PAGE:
For more information on the Greening of Lawrence, contact the City of Lawrence: (978) 620-3510 or www.cityoflawrence.com.

Homeownership Preparation Program

In 2007, the Homeownership Preparation Program sought to capacitate the Merrimack Valley Habitat for Humanity affiliate in Lawrence, MA with enough tools to effectively prepare their homeowners for successful homeownership. The project gathered information from homeowners to understand recent homeownership challenges and will then tailor programs aimed to meet these needs. This project sought to serve the Lawrence community by increasing the number of successful homeowners and contributing to community stabilization.

The author, Carlos J. Espinoza-Toro, was a graduate student in MIT’s Department of Urban Studies and Planning, and headed the Homeownership Preparation Program.

Final Report

MIT, CHAPA and PolicyLink present: Remembering Forgotten Cities Convening at MIT

Remembering Forgotten Cities

Agenda: here

Friday October 12, 2007
9:00 a.m. – 3:00 p.m.
Massachusetts Institute of Technology
The Von Hippel Room (13-2137)
77 Massachusetts Avenue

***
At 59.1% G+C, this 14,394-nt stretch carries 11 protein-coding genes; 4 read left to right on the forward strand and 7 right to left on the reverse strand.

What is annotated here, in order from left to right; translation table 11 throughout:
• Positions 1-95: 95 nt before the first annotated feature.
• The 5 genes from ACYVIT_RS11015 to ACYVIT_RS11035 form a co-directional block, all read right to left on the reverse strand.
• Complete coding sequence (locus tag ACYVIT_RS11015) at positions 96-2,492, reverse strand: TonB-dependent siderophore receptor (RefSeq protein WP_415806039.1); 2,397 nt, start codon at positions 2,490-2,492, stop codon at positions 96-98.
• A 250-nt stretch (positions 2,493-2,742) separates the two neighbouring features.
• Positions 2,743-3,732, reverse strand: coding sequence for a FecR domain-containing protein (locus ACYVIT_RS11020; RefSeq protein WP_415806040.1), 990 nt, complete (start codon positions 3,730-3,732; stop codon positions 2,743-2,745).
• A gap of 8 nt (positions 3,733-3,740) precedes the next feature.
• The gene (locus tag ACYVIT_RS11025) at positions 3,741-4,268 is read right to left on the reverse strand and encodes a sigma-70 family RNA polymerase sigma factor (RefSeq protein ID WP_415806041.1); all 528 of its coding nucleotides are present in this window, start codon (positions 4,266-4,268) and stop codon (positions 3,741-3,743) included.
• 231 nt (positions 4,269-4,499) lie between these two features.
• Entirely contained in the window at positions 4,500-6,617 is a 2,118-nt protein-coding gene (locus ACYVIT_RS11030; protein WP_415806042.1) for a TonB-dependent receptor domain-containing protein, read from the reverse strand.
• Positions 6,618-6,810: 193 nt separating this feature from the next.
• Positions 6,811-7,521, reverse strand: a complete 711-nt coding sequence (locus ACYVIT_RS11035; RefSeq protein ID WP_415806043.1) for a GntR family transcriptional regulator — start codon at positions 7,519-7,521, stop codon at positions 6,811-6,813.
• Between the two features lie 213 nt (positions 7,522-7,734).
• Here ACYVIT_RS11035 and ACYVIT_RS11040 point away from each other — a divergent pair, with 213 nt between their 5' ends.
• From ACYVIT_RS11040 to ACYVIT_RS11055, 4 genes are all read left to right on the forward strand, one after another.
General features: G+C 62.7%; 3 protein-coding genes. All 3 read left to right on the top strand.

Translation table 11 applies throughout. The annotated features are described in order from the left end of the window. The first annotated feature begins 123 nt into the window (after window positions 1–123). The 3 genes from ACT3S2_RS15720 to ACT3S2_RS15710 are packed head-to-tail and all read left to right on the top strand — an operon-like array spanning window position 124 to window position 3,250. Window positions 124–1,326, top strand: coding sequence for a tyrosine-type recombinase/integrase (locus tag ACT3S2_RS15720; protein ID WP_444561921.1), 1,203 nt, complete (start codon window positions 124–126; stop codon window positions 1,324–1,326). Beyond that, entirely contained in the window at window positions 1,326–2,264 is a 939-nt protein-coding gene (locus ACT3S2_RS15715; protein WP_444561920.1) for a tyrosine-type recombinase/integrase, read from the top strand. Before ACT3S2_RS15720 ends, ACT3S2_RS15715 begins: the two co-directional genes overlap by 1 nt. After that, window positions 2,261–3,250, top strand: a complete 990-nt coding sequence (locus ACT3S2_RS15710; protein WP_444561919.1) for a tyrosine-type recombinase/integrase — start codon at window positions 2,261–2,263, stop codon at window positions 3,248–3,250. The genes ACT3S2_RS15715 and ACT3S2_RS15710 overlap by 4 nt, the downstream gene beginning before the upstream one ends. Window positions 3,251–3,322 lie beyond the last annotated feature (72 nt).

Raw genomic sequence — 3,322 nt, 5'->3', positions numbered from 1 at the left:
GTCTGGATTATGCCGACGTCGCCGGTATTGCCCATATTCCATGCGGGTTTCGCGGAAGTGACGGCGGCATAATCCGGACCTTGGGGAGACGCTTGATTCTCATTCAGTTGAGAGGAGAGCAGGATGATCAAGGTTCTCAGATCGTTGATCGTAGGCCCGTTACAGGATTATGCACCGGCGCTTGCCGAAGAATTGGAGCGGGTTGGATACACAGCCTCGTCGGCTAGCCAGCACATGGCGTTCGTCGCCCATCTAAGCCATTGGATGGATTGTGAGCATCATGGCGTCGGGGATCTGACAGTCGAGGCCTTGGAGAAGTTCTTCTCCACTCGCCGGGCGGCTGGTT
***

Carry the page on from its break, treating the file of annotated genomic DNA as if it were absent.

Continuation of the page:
Cambridge, Massachusetts 02139
Registration at 8:30 am; Program begins at 9:00 am

The Department of Urban Studies and Planning at M.I.T., PolicyLink, and Citizens Housing and Planning Association (CHAPA) will host a discussion about the revitalization of Americas Forgotten Cities. This invitation-only roundtable will be held on Friday, October 12, 2007 in Cambridge, Massachusetts.

This purpose of this convening is to bring the individual speakers from the 2004-05 series together for one day, along with other leaders who are working to transform such cities, to participate in a discussion and network-building session. At the convening, we expect to accomplish three goals:

  • Share the Voices from Forgotten Cities report and allow seminar series participants to talk about their experiences undertaking revitalization in smaller industrial cities;
  • Discuss, and get feedback on, the framework for practice in forgotten cities that Prof. Hoyt is developing to guide future academic work; and
  • Share the state and national comparative research and policy initiatives being undertaken by numerous organizations including CHAPA, PolicyLink, and the Brookings Institution

For more information about this convening, please feel free to contact Jesse Kaminsky

Predatory Lending

Housing Acquisition Project

Aaron Stelson, a first year Masters Student, performs community-based service working in Lawrence Community Work‘s real estate department to track properties. The department is always on the lookout for putting new properties back into productive community use through affordable housing development.

Aaron helps them research and identify properties that have fallen into tax lien or land court or general disuse.